Foreign Secretary urges innovative solutions to Guyana’s labour shortage

Foreign Secretary urges innovative solutions to Guyana’s labour shortage

Foreign Secretary Robert Persaud today issued a call for innovative solutions to Guyana’s labour shortage, making it clear that the need for skilled and semi-skilled workers cannot wait around for the diaspora to do something.

While addressing a multi-stakeholder group on diaspora matters at the Arthur Chung Conference Centre on Monday, the Foreign Secretary said the country’s lack of human resources has the potential to stymie the country’s growth and development.

The International Organization for Migration (IOM), in a 2020 report said Guyana needed at least 100,000 workers to realise its full growth potential.

Three years after, Persaud believes the need for skilled and semi-skilled workers is even greater.

“We are 100,000 persons short in terms of what we need in our skilled and semi-skilled workforce,” the Foreign Secretary said while noting that the number is increasing.

Today’s forum was intended to assess the labour market in an effort to address needs and challenges, with a focus on the diaspora.

However, Mr. Persaud warned that the country cannot wait idly for the diaspora to respond to its needs. He said a more innovative approach is needed.

“There is so much that we can do in encouraging, in networking, and in reaching out to the global diaspora but we cannot wait forever on the global diaspora to be responsive, because, road projects, building of schools, the private sector development, they cannot sit and wait for us to find these Guyanese, as much as we want everyone to be part of and to be involved in,” the Foreign Secretary reasoned.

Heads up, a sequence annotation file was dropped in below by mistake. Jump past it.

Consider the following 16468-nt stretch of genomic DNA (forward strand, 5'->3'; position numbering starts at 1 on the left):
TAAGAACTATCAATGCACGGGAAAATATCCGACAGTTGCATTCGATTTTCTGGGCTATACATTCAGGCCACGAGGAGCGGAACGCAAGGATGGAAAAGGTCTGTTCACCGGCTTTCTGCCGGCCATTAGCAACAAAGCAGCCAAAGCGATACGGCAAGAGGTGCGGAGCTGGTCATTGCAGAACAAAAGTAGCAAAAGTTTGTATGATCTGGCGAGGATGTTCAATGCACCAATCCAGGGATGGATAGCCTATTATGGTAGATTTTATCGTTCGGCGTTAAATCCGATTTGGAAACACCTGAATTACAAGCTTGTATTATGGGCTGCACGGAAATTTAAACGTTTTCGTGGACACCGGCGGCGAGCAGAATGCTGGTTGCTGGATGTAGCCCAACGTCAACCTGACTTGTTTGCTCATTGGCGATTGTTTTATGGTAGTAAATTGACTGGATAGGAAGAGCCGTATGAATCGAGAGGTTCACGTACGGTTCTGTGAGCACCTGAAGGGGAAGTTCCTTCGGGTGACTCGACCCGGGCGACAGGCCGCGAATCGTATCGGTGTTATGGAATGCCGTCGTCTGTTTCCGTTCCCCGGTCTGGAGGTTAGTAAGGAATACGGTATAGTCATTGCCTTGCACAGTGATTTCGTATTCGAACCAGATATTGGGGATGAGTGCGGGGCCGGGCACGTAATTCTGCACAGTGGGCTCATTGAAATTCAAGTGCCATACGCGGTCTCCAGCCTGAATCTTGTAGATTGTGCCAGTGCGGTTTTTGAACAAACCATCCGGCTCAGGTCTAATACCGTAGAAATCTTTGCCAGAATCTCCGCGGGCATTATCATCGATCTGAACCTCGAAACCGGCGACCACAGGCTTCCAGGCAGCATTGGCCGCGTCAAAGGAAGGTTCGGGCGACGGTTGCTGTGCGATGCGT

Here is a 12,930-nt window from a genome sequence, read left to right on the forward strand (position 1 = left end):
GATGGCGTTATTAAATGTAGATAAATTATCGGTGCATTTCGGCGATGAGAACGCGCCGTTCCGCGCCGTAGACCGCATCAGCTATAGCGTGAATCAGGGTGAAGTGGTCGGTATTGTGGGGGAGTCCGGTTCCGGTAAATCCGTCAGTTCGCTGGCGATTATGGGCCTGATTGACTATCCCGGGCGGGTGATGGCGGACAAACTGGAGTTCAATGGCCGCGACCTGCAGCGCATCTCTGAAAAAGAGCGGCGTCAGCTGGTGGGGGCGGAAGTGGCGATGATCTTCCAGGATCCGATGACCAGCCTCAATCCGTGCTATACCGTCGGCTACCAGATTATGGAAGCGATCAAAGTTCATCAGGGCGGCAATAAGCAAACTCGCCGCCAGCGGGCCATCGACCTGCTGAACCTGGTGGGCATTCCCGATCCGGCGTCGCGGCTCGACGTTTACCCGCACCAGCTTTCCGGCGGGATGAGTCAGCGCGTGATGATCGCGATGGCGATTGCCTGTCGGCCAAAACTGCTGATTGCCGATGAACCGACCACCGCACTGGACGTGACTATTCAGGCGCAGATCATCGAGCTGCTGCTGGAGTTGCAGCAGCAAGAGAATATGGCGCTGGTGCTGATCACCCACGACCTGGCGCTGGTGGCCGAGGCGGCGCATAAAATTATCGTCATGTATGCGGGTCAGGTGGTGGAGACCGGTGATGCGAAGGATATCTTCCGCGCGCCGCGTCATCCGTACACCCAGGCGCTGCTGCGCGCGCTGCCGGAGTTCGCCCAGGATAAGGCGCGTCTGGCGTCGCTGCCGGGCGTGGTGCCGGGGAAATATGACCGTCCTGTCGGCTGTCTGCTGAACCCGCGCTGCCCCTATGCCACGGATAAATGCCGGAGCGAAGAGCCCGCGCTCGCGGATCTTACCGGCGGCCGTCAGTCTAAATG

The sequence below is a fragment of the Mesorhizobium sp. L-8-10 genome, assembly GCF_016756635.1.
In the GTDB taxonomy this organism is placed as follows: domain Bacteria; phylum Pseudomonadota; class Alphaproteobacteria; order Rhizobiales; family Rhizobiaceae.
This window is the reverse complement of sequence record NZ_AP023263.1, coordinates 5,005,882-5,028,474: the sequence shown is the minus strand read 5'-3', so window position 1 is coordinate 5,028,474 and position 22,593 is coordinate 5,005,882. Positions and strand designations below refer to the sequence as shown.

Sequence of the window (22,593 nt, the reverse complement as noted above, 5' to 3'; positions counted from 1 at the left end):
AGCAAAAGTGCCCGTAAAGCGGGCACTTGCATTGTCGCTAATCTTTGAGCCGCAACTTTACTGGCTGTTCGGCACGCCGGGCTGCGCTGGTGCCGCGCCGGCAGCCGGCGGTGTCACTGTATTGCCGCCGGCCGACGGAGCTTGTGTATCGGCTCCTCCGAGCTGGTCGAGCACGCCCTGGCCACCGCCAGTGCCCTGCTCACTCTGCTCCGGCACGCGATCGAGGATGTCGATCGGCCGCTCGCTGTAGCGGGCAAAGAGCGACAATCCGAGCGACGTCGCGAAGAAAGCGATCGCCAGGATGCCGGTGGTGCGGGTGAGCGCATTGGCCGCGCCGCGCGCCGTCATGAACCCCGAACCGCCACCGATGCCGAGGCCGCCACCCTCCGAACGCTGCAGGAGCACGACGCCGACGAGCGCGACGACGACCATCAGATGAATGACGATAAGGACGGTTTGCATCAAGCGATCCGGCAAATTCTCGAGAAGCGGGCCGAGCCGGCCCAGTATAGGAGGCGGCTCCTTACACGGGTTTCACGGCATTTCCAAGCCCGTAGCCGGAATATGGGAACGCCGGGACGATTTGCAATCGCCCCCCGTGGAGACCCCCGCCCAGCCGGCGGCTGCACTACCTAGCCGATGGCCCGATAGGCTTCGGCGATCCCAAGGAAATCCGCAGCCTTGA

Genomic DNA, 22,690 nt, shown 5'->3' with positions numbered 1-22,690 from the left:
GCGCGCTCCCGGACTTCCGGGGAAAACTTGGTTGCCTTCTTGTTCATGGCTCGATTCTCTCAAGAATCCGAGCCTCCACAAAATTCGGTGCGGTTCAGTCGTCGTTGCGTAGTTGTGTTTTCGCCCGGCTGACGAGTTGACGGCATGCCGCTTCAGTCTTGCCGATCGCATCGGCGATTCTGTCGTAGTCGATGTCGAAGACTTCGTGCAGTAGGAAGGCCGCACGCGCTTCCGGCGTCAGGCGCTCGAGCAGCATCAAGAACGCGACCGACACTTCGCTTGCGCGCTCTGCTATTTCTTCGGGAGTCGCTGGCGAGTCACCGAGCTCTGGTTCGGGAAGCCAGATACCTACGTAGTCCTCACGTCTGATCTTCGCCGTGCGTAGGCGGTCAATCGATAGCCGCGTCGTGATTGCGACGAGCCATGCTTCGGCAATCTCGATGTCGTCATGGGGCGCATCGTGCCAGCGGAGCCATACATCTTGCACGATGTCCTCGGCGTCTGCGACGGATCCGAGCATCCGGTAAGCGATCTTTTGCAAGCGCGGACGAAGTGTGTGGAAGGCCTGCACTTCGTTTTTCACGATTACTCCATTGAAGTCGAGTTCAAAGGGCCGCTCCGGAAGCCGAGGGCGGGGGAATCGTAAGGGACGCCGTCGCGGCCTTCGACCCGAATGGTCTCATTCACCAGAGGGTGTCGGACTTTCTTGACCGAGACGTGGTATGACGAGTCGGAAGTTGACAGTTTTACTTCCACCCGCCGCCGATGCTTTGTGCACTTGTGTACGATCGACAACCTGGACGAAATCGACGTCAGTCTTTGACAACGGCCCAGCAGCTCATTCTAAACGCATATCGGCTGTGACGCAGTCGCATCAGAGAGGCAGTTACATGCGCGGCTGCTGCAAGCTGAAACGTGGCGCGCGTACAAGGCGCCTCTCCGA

He urged the stakeholders present to not only focus on traditional approaches, but to also take into account innovate approaches that can bring about the required solution.

Head of the Diaspora Unit at the Ministry of Foreign Affairs, Rosalinda Rasul told News Source that today’s forum was intended to discuss the challenges within the country’s labour force, and charter a way forward. Rasul said the Unit is hoping to connect people with companies and institutions based on existing needs.

“One of the key things that came out here is actually matching persons looking for job but do not know where to find it, and that also factors in training. So, a lot of the agencies that are into training like the Board of Industrial Training and even the University of Guyana that are doing programmes that are needed, said that if they get more information in terms of the projections of companies, industries or sectors, as to where they want to go, within the next three, or four, or five or 10 years from now, that they will be better able to plan to train students and even persons who are looking for a job to be able to secure those jobs,” she explained.

Moving forward, the Diaspora Unit will be working with the multi-stakeholder group to establish strategic plans to achieve its goal of narrowing the gaps within labour market.

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